It’s the 80s and the air is thick with money; the promise of endless American economic growth just recently cut down by a recession. But the greed is still palpable and it’s gaining momentum amongst the desperate Chicago real estate agents of David Mamet’s imagination.
Written in Mamet’s customary stylised realist dialogue, Glengarry Glen Ross is a quick glimpse into the lives of (once) high-rollers as they struggle to regain their footing in a failing economy. As sales continue to falter, some of the agents turn to classic hard-sell tactics of old while others think theft might be faster. While the speaking is fast, the pacing is slow as the characters circle around the same worries again and again, telling repetitive stories in dense jargon that are difficult to follow and string together across the two days the script covers.
Director Louise Fischer leans in to the alienating atmosphere of the script to develop hard characters who butt up against each other with force and slim motivation. The interest of this production is less in the who-dun-it of the office robbery and more as an exploration of the types of people who work in and perpetuate these toxic work environments. The appeal is voyeuristic and walks the line between disgust and admiration reminiscent of films like the Wolf of Wall Street or Margin Call; think gutter gossip plus money plus power.
Tom Bannerman’s set design was dynamic and well-suited to the audience’s voyeurism, especially in the first half where the cast sat in private booths around a Chinese restaurant. The multi-levelled flooring and beam-like lighting structure transformed effortlessly into an office space over which the characters could scurry through power struggles and confrontations. At times the lighting design by Michael Schell felt overly Broadway-esque with a reliance on spots to narrow the large performance space but Glenn Braithwaite’s sound design kept the action firmly in the 80s.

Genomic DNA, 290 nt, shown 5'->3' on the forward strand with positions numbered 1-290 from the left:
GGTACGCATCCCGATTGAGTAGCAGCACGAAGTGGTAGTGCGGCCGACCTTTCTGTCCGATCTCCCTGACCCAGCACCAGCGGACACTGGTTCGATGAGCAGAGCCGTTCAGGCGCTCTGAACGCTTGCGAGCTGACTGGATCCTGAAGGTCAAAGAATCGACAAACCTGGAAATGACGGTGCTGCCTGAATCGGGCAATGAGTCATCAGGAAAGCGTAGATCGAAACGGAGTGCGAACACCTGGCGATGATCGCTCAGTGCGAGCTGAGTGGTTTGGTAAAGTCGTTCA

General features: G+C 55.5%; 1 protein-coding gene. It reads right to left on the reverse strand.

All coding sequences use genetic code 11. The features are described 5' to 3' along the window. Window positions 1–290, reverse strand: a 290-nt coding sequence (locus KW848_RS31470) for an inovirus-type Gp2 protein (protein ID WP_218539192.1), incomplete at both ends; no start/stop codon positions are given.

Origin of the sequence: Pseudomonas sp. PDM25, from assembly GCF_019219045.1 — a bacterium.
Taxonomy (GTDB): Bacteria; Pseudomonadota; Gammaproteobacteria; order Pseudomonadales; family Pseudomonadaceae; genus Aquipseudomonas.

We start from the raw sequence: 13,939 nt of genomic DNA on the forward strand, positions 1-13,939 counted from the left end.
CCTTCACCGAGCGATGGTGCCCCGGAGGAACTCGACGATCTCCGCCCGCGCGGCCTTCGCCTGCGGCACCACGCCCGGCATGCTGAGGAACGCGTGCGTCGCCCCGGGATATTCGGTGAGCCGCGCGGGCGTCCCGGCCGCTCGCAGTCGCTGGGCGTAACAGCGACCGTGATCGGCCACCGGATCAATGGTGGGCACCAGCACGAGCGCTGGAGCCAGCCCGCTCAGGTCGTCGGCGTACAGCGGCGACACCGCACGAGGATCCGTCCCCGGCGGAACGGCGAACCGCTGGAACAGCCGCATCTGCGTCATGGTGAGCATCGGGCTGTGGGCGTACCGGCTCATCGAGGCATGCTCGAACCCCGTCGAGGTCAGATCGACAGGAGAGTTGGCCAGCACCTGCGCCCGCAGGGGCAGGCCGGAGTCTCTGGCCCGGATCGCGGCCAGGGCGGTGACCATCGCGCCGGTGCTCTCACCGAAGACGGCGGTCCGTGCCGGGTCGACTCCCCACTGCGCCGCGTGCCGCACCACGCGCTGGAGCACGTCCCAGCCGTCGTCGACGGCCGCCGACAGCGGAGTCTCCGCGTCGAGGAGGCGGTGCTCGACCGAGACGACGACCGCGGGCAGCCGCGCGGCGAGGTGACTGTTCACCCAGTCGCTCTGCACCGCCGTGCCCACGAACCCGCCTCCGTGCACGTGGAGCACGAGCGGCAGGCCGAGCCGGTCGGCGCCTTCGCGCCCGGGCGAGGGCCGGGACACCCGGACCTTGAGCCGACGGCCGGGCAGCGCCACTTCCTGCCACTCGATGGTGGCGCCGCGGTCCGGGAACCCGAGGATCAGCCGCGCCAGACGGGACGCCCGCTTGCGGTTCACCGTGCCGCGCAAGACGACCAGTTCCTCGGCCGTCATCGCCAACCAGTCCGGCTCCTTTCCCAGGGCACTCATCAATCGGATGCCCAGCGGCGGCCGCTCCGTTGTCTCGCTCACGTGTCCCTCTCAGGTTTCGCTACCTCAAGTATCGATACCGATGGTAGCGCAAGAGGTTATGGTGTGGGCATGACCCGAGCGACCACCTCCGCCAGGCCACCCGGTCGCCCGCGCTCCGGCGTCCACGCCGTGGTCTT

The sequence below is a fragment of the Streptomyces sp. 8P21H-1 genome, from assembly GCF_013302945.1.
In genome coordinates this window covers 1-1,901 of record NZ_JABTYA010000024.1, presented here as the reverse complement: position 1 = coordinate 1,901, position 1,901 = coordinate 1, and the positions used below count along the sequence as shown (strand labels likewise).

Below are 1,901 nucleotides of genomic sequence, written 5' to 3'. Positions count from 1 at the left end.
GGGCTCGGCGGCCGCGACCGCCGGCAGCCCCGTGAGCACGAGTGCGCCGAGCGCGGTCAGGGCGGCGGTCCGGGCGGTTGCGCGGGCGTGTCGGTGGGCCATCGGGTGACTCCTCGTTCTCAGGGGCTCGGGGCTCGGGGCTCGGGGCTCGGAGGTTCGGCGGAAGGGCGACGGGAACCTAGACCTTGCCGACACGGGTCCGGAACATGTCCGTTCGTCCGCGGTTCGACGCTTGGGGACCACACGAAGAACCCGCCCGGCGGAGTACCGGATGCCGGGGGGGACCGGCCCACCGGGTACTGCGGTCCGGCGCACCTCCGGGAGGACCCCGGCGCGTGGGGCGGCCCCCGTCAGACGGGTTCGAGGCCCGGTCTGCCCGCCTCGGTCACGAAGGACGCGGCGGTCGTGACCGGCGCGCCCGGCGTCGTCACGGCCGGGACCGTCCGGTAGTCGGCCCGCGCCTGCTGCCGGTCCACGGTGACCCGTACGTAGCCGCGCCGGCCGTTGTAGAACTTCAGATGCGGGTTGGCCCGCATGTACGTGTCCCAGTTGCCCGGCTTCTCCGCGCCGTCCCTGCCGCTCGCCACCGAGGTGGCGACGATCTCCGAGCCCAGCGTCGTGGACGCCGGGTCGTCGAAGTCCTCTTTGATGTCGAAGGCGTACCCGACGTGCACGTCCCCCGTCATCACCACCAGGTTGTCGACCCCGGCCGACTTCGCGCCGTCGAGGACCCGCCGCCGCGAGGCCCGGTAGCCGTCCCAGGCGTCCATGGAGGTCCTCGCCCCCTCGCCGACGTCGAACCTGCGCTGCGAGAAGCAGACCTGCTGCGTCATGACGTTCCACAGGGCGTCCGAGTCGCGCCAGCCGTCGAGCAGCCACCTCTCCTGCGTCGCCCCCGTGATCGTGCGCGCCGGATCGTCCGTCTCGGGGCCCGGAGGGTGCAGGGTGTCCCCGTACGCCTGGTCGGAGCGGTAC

As far as the scheming agents go, Hannah Raven was a thrilling Dave Moss as she concocted a plan with her pushover workmate George (Andrew Simpson). Her control of the demanding dialogue was deft and it was a shame to see so little of her over the whole play. At the same time Oliver Burton’s Ricky Roma was slippery but consistently smarmy which made him a very convincing “successful” businessman. His dynamic with Shelley Levene (Mark Langham) as the mentee and mentor was a central point of humanity that served to darken the desperation of Levene even more. Overall the cast were brazen and brash, maintaining the romanticised image of power behind closed doors.
It’s this romanticisation in fact that calls to question the staging of a play like Glengarry Glen Ross in 2021, some forty years after its heyday. On the one hand, the script is incredibly out-dated for its liberal use of racial slurs and homophobia. But even if those were removed or rewritten, which they weren’t in this staging, the politics don’t stand up to scrutiny. Glengarry Glen Ross is about powerful, wealthy white men and the lengths they will go to in order to hold on to their power. Casting white women in some of these roles but maintaining their male characterisations is not adequate to disrupt, interrogate, or dismantle the world that this play upholds. It feels particularly out of touch for a historically activist theatre like New Theatre to stage such a play in the wake of the Women’s March 4 Justice and the roaring discussion Australia is having about power, violence against women, and the institutions, or workplaces, that allow that violence.
Glengarry Glen Ross fails to speak to a contemporary audience who is still reckoning with the harm caused by powerful white men.
Glengarry Glen Ross is running at New Theatre from March 16th – April 10th
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